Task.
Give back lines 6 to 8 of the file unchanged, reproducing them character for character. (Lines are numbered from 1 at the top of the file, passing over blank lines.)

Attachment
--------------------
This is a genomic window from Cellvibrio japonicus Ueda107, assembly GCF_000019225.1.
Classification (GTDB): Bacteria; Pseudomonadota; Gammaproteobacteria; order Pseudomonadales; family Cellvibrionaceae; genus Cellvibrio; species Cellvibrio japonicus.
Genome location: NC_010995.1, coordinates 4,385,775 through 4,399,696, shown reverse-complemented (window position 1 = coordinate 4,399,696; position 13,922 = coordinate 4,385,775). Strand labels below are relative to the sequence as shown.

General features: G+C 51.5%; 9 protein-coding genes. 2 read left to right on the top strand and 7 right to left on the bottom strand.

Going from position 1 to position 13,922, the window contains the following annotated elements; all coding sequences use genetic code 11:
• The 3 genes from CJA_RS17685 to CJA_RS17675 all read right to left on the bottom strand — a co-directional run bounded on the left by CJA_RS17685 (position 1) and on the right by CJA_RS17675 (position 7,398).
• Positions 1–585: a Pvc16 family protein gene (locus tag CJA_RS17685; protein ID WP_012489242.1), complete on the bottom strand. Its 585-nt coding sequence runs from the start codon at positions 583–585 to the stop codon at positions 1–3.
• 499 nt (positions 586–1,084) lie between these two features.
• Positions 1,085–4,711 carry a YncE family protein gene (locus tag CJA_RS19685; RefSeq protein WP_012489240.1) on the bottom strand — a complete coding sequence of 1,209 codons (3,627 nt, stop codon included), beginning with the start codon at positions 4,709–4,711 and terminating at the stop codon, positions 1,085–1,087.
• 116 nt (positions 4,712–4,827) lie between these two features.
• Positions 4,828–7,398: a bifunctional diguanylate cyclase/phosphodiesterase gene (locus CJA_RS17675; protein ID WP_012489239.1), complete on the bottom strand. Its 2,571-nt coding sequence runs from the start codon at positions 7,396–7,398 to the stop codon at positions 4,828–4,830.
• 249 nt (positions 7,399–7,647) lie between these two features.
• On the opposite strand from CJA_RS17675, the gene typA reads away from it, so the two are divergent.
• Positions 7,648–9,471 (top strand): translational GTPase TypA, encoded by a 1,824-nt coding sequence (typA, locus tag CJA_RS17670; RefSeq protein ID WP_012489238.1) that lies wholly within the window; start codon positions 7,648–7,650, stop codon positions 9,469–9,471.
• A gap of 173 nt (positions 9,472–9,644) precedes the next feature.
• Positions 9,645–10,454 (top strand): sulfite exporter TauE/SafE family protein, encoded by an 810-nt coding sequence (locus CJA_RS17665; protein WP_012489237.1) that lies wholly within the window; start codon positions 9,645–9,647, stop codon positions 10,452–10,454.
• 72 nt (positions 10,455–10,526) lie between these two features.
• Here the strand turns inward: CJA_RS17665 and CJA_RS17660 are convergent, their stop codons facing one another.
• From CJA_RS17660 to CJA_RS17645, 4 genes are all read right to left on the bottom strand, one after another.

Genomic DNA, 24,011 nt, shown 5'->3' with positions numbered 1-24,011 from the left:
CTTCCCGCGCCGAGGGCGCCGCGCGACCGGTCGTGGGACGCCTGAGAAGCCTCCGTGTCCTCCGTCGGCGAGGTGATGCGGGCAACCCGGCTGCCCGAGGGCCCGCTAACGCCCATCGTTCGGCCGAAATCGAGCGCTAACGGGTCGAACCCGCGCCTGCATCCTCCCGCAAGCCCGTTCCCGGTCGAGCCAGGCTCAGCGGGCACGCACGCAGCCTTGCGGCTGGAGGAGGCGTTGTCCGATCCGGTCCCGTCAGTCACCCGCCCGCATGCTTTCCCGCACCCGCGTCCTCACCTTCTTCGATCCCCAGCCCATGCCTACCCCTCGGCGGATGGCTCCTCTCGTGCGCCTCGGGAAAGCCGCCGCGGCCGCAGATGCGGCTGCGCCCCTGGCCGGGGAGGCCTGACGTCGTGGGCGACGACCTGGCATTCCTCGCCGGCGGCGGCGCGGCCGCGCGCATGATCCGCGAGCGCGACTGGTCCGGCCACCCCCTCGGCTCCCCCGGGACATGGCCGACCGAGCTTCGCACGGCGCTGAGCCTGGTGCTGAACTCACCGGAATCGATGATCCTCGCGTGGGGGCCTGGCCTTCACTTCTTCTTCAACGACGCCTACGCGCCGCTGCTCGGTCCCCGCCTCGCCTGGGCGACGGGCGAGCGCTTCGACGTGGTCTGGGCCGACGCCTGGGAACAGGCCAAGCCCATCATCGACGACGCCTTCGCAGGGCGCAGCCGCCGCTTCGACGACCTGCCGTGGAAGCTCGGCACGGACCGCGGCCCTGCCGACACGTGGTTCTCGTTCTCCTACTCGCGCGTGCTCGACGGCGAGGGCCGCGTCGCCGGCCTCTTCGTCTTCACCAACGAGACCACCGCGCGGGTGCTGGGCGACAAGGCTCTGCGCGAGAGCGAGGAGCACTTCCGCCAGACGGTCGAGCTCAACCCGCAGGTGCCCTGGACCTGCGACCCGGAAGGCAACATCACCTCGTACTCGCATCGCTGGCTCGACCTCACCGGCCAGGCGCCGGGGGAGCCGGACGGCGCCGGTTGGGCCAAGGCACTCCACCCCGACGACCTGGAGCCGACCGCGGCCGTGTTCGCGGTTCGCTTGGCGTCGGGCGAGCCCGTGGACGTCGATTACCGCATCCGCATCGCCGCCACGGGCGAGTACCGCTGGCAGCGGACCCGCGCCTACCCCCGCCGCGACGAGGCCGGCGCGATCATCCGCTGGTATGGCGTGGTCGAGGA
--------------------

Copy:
• The 3 genes from CJA_RS17685 to CJA_RS17675 all read right to left on the bottom strand — a co-directional run bounded on the left by CJA_RS17685 (position 1) and on the right by CJA_RS17675 (position 7,398).
• Positions 1–585: a Pvc16 family protein gene (locus tag CJA_RS17685; protein ID WP_012489242.1), complete on the bottom strand. Its 585-nt coding sequence runs from the start codon at positions 583–585 to the stop codon at positions 1–3.
• 499 nt (positions 586–1,084) lie between these two features.